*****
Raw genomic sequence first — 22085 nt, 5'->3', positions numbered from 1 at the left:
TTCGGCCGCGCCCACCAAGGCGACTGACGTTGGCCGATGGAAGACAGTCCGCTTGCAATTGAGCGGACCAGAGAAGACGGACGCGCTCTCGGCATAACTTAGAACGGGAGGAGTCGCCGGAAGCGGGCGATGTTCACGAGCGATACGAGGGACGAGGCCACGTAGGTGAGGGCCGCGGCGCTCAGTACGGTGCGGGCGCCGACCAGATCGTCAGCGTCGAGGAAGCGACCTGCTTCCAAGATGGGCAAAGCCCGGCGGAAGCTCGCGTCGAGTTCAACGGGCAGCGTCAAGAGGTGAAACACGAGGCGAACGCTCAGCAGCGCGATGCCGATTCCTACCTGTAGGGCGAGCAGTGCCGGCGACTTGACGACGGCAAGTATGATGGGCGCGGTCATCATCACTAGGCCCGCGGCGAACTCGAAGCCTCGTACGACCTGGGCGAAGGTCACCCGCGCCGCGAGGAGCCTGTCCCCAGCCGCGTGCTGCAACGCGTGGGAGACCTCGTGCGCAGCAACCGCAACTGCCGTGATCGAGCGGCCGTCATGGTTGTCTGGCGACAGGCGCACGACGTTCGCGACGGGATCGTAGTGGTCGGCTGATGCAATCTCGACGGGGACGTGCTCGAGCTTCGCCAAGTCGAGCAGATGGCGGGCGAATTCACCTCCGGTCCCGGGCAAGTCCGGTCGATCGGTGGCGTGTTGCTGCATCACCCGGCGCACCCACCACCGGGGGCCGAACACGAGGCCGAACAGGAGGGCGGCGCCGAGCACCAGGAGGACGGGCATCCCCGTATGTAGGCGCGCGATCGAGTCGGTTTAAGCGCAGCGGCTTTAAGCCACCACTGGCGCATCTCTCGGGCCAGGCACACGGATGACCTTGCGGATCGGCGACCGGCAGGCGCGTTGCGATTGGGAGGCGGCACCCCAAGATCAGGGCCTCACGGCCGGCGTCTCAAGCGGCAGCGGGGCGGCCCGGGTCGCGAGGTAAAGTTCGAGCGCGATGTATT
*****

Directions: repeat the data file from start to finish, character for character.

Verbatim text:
Raw genomic sequence first — 22085 nt, 5'->3', positions numbered from 1 at the left:
TTCGGCCGCGCCCACCAAGGCGACTGACGTTGGCCGATGGAAGACAGTCCGCTTGCAATTGAGCGGACCAGAGAAGACGGACGCGCTCTCGGCATAACTTAGAACGGGAGGAGTCGCCGGAAGCGGGCGATGTTCACGAGCGATACGAGGGACGAGGCCACGTAGGTGAGGGCCGCGGCGCTCAGTACGGTGCGGGCGCCGACCAGATCGTCAGCGTCGAGGAAGCGACCTGCTTCCAAGATGGGCAAAGCCCGGCGGAAGCTCGCGTCGAGTTCAACGGGCAGCGTCAAGAGGTGAAACACGAGGCGAACGCTCAGCAGCGCGATGCCGATTCCTACCTGTAGGGCGAGCAGTGCCGGCGACTTGACGACGGCAAGTATGATGGGCGCGGTCATCATCACTAGGCCCGCGGCGAACTCGAAGCCTCGTACGACCTGGGCGAAGGTCACCCGCGCCGCGAGGAGCCTGTCCCCAGCCGCGTGCTGCAACGCGTGGGAGACCTCGTGCGCAGCAACCGCAACTGCCGTGATCGAGCGGCCGTCATGGTTGTCTGGCGACAGGCGCACGACGTTCGCGACGGGATCGTAGTGGTCGGCTGATGCAATCTCGACGGGGACGTGCTCGAGCTTCGCCAAGTCGAGCAGATGGCGGGCGAATTCACCTCCGGTCCCGGGCAAGTCCGGTCGATCGGTGGCGTGTTGCTGCATCACCCGGCGCACCCACCACCGGGGGCCGAACACGAGGCCGAACAGGAGGGCGGCGCCGAGCACCAGGAGGACGGGCATCCCCGTATGTAGGCGCGCGATCGAGTCGGTTTAAGCGCAGCGGCTTTAAGCCACCACTGGCGCATCTCTCGGGCCAGGCACACGGATGACCTTGCGGATCGGCGACCGGCAGGCGCGTTGCGATTGGGAGGCGGCACCCCAAGATCAGGGCCTCACGGCCGGCGTCTCAAGCGGCAGCGGGGCGGCCCGGGTCGCGAGGTAAAGTTCGAGCGCGATGTATT